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Location: UFOUpDatesList.Com > 1999 > Apr > Apr 9

Re: Krauss' Faulty Physics

From: David Rudiak <DRudiak@aol.com>
Date: Thu, 8 Apr 1999 23:57:49 EDT
Fwd Date: Fri, 09 Apr 1999 22:51:03 -0400
Subject: Re: Krauss' Faulty Physics


>From: Jim Deardorff <deardorj@proaxis.com>
>Date: Wed, 7 Apr 1999 23:18:05 -0700 (PDT)
>Fwd Date: Thu, 08 Apr 1999 18:14:52 -0400
>Subject: Re: Krauss' Faulty Physics

>Hello David,

>So the trick, then, is to get the entire spacecraft to be
>enveloped within a uniform magnetic-like field capable of huge
>intensity and generated within, with field strength and
>direction variable at will so as to exactly compensate the
>craft's variable acceleration (and gravity), but having
>precisely equal strength and direction everywhere within for
>every component and item within the craft and its exterior --
>whether some components be paramagnetic, others diamagnetic, or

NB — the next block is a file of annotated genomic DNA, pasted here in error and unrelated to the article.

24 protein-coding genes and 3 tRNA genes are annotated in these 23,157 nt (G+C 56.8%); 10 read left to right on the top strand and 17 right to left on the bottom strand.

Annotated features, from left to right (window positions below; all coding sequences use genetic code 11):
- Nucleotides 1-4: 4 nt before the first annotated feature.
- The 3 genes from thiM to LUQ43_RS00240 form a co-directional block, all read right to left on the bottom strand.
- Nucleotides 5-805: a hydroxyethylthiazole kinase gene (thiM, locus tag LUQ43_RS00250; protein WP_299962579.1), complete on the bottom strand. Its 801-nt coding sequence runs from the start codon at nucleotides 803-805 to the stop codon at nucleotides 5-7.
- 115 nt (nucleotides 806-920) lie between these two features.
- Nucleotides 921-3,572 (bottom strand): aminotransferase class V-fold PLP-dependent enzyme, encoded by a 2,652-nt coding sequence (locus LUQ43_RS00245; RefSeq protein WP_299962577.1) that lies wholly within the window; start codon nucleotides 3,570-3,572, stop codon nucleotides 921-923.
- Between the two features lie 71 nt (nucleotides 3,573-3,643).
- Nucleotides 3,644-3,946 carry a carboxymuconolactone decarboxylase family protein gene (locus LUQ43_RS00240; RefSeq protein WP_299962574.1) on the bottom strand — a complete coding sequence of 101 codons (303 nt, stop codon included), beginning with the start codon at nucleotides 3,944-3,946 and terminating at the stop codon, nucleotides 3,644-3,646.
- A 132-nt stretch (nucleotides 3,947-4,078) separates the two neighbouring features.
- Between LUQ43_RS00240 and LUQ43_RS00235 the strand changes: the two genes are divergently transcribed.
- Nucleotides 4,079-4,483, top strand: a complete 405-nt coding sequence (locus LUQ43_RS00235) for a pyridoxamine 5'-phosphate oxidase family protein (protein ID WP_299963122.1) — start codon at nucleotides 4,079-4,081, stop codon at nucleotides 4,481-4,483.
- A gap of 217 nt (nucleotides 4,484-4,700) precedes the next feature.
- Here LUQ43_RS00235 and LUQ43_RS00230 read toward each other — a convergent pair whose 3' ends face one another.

>metals, dielectrics, liquids, alien bodies, etc. It still sounds
>to me like this will need to wait until another 30 centuries or
>so before anything like it is achievable by us earthlings. Or it
>would need to be something other than the magnetism we know of.


Jim,

I don't think it is as grim as that. First of all, the purpose
is to protect the occupants from the effects of high
acceleration, not the spacecraft, which presumably can be built
strong enough to withstand the accelerations without field
protection. Spacecraft can be built of very strong materials
such as metals, carbon fiber composites, etc., whereas humans
are mostly jelly. We're the ones who need help. So the magnets